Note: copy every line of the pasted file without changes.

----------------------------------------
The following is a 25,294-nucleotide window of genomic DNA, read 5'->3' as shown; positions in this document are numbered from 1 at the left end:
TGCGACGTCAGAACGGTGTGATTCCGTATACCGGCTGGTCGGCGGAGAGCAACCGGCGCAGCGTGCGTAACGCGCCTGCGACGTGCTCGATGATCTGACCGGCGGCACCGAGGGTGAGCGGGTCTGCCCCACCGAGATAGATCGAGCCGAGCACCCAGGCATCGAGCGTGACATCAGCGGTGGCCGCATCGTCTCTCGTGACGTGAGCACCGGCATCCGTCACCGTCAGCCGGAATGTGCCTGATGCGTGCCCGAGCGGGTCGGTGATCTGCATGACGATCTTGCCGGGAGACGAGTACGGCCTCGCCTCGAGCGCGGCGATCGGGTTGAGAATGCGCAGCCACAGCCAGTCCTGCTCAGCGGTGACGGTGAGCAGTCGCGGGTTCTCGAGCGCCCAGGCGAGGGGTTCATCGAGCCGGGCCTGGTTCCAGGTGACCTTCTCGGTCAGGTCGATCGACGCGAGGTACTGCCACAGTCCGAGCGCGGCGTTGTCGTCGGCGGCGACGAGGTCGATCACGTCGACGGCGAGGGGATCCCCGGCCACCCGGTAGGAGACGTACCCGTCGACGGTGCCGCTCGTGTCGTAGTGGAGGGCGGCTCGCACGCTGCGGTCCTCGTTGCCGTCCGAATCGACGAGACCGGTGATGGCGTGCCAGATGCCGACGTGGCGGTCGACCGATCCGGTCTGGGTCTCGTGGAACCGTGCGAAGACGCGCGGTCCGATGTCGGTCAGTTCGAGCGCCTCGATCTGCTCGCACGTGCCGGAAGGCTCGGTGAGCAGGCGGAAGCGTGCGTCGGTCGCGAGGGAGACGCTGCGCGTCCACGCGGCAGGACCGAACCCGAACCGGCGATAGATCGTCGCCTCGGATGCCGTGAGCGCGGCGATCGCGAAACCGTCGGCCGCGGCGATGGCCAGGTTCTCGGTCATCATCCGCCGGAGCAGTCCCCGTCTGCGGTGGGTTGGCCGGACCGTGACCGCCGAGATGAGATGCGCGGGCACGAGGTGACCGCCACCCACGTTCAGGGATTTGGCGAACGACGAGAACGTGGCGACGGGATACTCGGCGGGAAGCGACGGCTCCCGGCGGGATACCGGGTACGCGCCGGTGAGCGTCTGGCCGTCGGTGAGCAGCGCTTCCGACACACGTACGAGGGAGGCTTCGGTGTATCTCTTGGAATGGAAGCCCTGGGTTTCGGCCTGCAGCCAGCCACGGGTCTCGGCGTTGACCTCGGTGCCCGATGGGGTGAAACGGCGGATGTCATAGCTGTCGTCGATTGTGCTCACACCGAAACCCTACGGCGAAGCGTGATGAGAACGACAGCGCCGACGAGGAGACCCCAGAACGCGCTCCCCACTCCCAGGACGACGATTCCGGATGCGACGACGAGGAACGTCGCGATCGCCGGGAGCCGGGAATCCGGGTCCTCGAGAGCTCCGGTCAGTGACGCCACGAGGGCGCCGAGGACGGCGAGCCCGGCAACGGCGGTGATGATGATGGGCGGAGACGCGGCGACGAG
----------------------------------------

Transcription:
The following is a 25,294-nucleotide window of genomic DNA, read 5'->3' as shown; positions in this document are numbered from 1 at the left end:
TGCGACGTCAGAACGGTGTGATTCCGTATACCGGCTGGTCGGCGGAGAGCAACCGGCGCAGCGTGCGTAACGCGCCTGCGACGTGCTCGATGATCTGACCGGCGGCACCGAGGGTGAGCGGGTCTGCCCCACCGAGATAGATCGAGCCGAGCACCCAGGCATCGAGCGTGACATCAGCGGTGGCCGCATCGTCTCTCGTGACGTGAGCACCGGCATCCGTCACCGTCAGCCGGAATGTGCCTGATGCGTGCCCGAGCGGGTCGGTGATCTGCATGACGATCTTGCCGGGAGACGAGTACGGCCTCGCCTCGAGCGCGGCGATCGGGTTGAGAATGCGCAGCCACAGCCAGTCCTGCTCAGCGGTGACGGTGAGCAGTCGCGGGTTCTCGAGCGCCCAGGCGAGGGGTTCATCGAGCCGGGCCTGGTTCCAGGTGACCTTCTCGGTCAGGTCGATCGACGCGAGGTACTGCCACAGTCCGAGCGCGGCGTTGTCGTCGGCGGCGACGAGGTCGATCACGTCGACGGCGAGGGGATCCCCGGCCACCCGGTAGGAGACGTACCCGTCGACGGTGCCGCTCGTGTCGTAGTGGAGGGCGGCTCGCACGCTGCGGTCCTCGTTGCCGTCCGAATCGACGAGACCGGTGATGGCGTGCCAGATGCCGACGTGGCGGTCGACCGATCCGGTCTGGGTCTCGTGGAACCGTGCGAAGACGCGCGGTCCGATGTCGGTCAGTTCGAGCGCCTCGATCTGCTCGCACGTGCCGGAAGGCTCGGTGAGCAGGCGGAAGCGTGCGTCGGTCGCGAGGGAGACGCTGCGCGTCCACGCGGCAGGACCGAACCCGAACCGGCGATAGATCGTCGCCTCGGATGCCGTGAGCGCGGCGATCGCGAAACCGTCGGCCGCGGCGATGGCCAGGTTCTCGGTCATCATCCGCCGGAGCAGTCCCCGTCTGCGGTGGGTTGGCCGGACCGTGACCGCCGAGATGAGATGCGCGGGCACGAGGTGACCGCCACCCACGTTCAGGGATTTGGCGAACGACGAGAACGTGGCGACGGGATACTCGGCGGGAAGCGACGGCTCCCGGCGGGATACCGGGTACGCGCCGGTGAGCGTCTGGCCGTCGGTGAGCAGCGCTTCCGACACACGTACGAGGGAGGCTTCGGTGTATCTCTTGGAATGGAAGCCCTGGGTTTCGGCCTGCAGCCAGCCACGGGTCTCGGCGTTGACCTCGGTGCCCGATGGGGTGAAACGGCGGATGTCATAGCTGTCGTCGATTGTGCTCACACCGAAACCCTACGGCGAAGCGTGATGAGAACGACAGCGCCGACGAGGAGACCCCAGAACGCGCTCCCCACTCCCAGGACGACGATTCCGGATGCGACGACGAGGAACGTCGCGATCGCCGGGAGCCGGGAATCCGGGTCCTCGAGAGCTCCGGTCAGTGACGCCACGAGGGCGCCGAGGACGGCGAGCCCGGCAACGGCGGTGATGATGATGGGCGGAGACGCGGCGACGAG